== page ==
Fort Worth

July 1, 2014

No settlement announced in lawsuit by dead inmate’s family

Tarrant County commissioners and attorneys for the sister of a Tarrant County Jail inmate who was hanged in his cell two years ago did not reach a settlement Tuesday in a federal civil-rights suit. A judge ordered the parties to discuss a settlement.

Tarrant County commissioners and attorneys for the sister of a Tarrant County Jail inmate who was hanged in his cell two years ago did not reach a settlement Tuesday in the sister’s federal civil-rights lawsuit against the county.

U.S. District Judge John McBryde ordered the county and attorneys for Jennifer Ciravolo, sister of Jonathan Holden, to discuss a settlement as they also prepare for trial.

After two hours in executive session, commissioners adjourned without mentioning the suit.

Assistant District Attorney Marvin Collins, representing the county, declined to comment.

Ciravolo’s attorney, Brian McGiverin of the Texas Civil Rights Project, said, “We will continue to pursue the case aggressively in federal court.”

McGiverin said he hopes the outcome changes policies in the Tarrant County Jail so that nothing like Holden’s case happens again.

Ciravolo’s suit says that although jail officials knew that her brother was mentally ill, they placed him in the maximum-security area of a downtown jail unit near Steven Lawayne Nelson.

Nelson is on Death Row for the beating and murder of Arlington minister Clint Dobson. At the time, Nelson was awaiting trial in the slaying.

Nelson was indicted in Holden’s death. He was not tried after he received a death sentence in the Dobson case.

According to Ciravolo’s suit, on March 19, 2012, Nelson provoked Holden with a broom while he remained in his cell. He then fashioned a noose out of blankets and lured Holden to the bars, where he put the noose around Holden’s neck and lifted him off of the ground. Holden was found dead in his jail cell. Investigators found Nelson’s DNA under Holden’s fingernails.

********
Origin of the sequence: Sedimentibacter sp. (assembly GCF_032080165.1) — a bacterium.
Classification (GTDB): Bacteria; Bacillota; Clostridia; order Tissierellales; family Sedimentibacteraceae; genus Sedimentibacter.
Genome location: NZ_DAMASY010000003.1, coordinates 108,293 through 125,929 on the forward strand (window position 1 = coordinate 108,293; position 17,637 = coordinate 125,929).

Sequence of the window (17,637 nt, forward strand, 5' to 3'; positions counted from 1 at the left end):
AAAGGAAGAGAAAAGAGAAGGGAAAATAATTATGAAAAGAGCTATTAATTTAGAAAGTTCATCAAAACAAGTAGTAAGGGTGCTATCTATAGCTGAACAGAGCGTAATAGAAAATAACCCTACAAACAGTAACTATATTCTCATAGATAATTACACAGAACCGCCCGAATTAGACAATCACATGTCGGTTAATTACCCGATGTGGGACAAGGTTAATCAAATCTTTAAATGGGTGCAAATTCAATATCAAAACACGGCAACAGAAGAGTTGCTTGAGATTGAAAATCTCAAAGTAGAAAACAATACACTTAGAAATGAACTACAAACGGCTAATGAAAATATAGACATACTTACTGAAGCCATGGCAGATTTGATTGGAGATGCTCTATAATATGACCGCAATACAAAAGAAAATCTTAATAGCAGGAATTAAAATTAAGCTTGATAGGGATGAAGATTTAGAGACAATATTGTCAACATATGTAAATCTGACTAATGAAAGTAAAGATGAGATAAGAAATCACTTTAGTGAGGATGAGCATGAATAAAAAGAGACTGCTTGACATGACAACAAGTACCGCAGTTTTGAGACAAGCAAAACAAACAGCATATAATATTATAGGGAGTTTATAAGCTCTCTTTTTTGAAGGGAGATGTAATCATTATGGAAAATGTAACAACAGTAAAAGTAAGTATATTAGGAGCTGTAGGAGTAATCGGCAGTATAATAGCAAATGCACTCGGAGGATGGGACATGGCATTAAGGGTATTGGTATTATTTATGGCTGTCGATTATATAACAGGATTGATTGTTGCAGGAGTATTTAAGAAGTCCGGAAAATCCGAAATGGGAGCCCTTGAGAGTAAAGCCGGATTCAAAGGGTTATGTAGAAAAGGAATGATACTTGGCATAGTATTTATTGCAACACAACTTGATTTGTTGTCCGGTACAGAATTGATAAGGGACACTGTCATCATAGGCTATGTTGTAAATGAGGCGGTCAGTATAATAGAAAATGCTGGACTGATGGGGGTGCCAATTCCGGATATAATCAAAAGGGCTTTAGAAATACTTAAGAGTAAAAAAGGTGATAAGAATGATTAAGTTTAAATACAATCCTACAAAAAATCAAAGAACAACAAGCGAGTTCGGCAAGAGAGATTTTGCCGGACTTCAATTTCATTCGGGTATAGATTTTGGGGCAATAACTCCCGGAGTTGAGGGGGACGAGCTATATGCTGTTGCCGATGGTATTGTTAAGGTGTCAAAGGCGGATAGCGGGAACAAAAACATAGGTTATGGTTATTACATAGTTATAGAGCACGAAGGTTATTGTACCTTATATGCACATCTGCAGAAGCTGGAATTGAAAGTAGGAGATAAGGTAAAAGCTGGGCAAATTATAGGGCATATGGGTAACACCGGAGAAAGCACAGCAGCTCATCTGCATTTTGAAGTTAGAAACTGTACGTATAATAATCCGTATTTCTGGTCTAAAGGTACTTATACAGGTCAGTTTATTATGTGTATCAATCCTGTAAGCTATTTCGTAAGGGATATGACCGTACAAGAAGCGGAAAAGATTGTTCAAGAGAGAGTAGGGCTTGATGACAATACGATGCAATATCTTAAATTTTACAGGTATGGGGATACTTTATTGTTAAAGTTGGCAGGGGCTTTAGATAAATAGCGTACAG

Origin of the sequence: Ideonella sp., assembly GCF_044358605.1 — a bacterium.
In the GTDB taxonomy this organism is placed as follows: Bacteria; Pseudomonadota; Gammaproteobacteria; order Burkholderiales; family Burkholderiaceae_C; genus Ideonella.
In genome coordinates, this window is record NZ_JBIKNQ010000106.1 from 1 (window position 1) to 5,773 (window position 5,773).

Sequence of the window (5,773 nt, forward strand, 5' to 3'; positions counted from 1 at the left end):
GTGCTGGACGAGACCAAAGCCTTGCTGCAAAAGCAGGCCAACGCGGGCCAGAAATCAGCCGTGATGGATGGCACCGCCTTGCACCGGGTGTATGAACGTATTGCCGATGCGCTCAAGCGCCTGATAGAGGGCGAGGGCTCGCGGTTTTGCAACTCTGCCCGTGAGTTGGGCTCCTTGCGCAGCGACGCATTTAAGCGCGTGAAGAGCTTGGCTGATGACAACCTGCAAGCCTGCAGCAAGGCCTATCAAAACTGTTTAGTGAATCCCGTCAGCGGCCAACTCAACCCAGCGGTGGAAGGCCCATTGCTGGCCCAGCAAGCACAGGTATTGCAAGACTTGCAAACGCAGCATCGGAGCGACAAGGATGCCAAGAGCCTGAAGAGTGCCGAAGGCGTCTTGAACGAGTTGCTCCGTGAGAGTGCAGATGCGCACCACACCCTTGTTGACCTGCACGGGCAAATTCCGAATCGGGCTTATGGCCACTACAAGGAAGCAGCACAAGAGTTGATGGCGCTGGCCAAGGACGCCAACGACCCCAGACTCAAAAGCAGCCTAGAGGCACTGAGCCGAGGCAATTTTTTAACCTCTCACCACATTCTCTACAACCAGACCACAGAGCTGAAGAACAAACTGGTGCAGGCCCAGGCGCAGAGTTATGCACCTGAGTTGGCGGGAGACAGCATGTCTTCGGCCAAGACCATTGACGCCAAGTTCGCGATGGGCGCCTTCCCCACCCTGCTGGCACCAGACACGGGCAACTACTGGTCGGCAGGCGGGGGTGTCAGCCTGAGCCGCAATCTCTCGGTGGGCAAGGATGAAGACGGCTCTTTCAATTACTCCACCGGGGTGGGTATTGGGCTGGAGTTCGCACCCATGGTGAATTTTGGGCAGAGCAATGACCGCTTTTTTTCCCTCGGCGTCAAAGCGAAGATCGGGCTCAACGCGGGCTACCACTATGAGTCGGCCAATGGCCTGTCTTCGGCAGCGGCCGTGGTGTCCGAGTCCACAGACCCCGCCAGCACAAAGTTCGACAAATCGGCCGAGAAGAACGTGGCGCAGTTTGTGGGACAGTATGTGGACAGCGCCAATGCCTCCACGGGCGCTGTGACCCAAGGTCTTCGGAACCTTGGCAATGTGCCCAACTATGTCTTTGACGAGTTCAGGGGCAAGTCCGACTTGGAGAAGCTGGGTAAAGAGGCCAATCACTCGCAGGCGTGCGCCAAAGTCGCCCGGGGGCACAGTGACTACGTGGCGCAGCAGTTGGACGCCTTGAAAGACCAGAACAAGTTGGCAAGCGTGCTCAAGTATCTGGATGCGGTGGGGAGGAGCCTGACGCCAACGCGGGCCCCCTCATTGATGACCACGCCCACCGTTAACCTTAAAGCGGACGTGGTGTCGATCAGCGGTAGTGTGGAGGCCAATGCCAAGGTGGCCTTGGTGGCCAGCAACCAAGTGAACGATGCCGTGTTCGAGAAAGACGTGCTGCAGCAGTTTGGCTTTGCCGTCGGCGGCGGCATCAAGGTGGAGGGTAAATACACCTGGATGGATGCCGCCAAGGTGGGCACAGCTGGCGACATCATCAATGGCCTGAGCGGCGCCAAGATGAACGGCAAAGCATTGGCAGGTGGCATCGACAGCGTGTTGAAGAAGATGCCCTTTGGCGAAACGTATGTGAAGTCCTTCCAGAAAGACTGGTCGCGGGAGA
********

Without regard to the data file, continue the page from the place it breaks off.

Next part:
The family’s suit says Holden should have been housed in an area of the jail reserved for nonviolent inmates who are regularly monitored by mental health professionals. Jail officials’ failure in Holden’s case violated his rights under the Americans With Disabilities Act because he was not accommodated properly, the suit says.

Ciravolo’s suit says the county did not notify her of her brother’s arrest or his death even though she was listed as an emergency contact. Nelson was eventually buried in a Tarrant County pauper’s grave instead of the family plot in Oklahoma. Ciravolo also wants her brother’s body exhumed for proper burial.

In its response to the suit, the county said that Holden was in protective custody from the time he was booked into jail on March 6, 2012, until March 19.

Holden was placed on “suicide precaution,” but psychiatrists from Mental Health Mental Retardation, the agency that contracts with the jail, recommended that he be taken off suicide prevention and moved to single-cell housing. Holden was transferred to the general population March 17 after he struck a jailer with his fist.

The county’s response said that Holden did not list an emergency contact and that after his death, the medical examiner’s office tried repeatedly to reach his next of kin.

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